A few weeks ago, I was elected as the European Union’s Citizen Science Ambassador for the United Kingdom. I will be one of 28 Ambassadors, from 27 EU nations, plus the UK, all working to find ways of engaging members of the public in science. It is a wonderful honour and an exciting opportunity. I will be working on behalf of the European Citizen Science Project.
What is a Citizen Science Ambassador?
The role of Citizen Science Ambassador is to encourage members of the public in the UK to volunteer and work alongside conservation professionals to gather data on the state of our local habitats. This can provide much more data on local rivers, insect populations and other wildlife data for bodies like the RSPB, wildlife trusts and academic researchers.
The key to successful citizen science is found where members of the public are trained by the professionals, so they know exactly what data is needed and how to get it. Being a small part in such an ambitious set of projects can be enormously satisfying.
Citizen science in Felixstowe
I founded the Felixstowe Citizen Science Group in April 2018. The aim of the group is to monitor the impact of Felixstowe’s Community Nature Reserve. To do that work, we produce new projects on a monthly basis. However, alongside that work for the Community Nature Reserve, Felixstowe’s citizen scientists have got involved in a broad range of other work, including astronomy, climate justice and map-making. It’s all been great fun and completely fascinating.
Almost from the start, I wanted Felixstowe’s citizen scientists to share our work with others. In doing so, we have made many new friends, and we have also learned how to improve what we do. In sharing our work with the European Citizen Science Association, my name became noticed by some very kind and encouraging people. So that is how I became elected as the EU’s Citizen Science Ambassador for the UK.
Throughout my time as our EU Citizen Science Ambassador, I hope to promote inclusiveness within as many aspects of citizen science as possible. There is a vast literature on the theme of inclusiveness, and I particularly like the Equity Compass, developed by the UCL Institute of Education. Although it is designed specifically for engaging young people in science, the principles can apply to anyone. I hope it helps you to promote inclusiveness within your own citizen science projects! If it does so, please let me know.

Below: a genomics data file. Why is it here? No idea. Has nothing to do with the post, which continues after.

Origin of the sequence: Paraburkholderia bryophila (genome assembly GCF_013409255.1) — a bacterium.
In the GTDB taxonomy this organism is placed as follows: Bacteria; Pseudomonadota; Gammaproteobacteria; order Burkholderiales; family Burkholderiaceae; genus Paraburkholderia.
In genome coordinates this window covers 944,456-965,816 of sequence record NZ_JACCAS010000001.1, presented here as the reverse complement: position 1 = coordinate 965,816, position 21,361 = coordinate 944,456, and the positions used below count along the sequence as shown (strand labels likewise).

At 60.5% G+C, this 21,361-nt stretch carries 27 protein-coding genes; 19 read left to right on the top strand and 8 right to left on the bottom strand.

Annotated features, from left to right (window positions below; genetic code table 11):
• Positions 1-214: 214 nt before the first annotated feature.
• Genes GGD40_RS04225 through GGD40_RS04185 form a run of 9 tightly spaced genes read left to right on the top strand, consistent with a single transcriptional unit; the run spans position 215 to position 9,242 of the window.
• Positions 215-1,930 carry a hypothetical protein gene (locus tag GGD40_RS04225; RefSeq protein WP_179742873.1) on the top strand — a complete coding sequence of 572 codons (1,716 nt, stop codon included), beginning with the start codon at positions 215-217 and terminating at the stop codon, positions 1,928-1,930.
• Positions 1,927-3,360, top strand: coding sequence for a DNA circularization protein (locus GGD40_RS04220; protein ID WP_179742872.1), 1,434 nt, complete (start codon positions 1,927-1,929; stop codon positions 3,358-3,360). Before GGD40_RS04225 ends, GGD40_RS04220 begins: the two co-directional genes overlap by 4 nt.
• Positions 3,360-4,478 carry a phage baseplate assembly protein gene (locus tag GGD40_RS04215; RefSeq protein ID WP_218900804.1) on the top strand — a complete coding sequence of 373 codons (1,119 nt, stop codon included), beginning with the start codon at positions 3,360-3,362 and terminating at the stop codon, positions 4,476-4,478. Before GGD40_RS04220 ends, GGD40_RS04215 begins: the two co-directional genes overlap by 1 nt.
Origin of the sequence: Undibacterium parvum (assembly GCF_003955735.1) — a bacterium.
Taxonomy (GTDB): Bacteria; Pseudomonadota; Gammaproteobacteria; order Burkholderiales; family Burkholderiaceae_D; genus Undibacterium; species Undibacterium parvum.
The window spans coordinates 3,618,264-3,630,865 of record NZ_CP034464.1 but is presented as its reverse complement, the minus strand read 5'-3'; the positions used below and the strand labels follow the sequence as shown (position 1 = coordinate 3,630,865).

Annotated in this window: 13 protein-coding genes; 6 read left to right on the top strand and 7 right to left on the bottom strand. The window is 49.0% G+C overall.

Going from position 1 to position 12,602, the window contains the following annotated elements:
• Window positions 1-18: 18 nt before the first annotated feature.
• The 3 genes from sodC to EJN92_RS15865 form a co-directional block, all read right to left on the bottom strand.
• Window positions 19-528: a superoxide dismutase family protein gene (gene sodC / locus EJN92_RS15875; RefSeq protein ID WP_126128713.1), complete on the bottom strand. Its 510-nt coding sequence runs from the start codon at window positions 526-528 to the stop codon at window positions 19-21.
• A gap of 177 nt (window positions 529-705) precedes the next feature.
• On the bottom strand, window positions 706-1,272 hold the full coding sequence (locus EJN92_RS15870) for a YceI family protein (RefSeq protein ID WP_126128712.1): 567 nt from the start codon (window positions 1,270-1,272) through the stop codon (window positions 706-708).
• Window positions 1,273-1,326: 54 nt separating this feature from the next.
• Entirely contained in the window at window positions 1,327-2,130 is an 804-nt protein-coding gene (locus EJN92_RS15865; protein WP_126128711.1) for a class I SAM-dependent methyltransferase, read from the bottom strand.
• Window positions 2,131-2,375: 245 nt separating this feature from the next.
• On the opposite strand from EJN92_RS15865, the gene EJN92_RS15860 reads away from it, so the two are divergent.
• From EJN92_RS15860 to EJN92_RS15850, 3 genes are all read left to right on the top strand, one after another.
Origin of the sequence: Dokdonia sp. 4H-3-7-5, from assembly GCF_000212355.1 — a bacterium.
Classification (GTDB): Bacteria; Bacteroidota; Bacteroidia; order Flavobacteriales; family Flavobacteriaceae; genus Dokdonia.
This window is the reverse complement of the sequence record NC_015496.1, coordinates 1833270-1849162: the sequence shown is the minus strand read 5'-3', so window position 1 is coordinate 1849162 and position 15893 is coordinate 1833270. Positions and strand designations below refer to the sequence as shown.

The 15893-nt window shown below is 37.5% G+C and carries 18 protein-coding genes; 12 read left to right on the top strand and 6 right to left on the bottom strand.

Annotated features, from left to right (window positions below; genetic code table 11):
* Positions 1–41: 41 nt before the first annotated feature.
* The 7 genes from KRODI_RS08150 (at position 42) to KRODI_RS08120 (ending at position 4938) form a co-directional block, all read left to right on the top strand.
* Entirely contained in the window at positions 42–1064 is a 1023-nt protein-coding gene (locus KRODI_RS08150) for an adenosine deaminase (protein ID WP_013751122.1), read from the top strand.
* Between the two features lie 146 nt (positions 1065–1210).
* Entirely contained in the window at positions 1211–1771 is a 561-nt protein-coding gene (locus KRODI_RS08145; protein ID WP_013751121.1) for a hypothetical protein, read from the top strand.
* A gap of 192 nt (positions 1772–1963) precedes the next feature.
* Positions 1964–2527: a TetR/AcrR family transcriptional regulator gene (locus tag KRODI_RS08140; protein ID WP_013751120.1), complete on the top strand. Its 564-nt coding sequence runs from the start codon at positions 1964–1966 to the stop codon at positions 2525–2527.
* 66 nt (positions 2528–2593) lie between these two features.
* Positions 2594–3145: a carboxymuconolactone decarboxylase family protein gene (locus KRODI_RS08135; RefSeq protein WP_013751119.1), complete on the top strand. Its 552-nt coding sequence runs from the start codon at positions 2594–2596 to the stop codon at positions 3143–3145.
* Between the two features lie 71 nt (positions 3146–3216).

Promoting inclusiveness is a wonderful way to bring innovation into the realms of citizen science. I will be an enthusiastic campaigner for innovation within citizen science during my time as Ambassador for the UK. Recent examples of innovation which have impressed me include the use of R and Python coding languages within the realms of data analysis and data visualisation. I know that many young citizen scientists enjoy working with those coding languages. I intend to encourage their application within citizen science across the UK and EU.
The combination of inclusiveness and innovation will often help to create a set of richly rewarding and stimulating approaches to citizen science. I hope my time as the EU Citizen Science Ambassador for the UK will help to stimulate a sustained appreciation of citizen science in all its forms.
If you would like to contact me, please do so through the Felixstowe Citizen Science Group Facebook page. Alternatively, you may prefer to contact me through @CommunityNature on Twitter.
I look forward to hearing from you!
More on citizen science freom East Anglia Bylines
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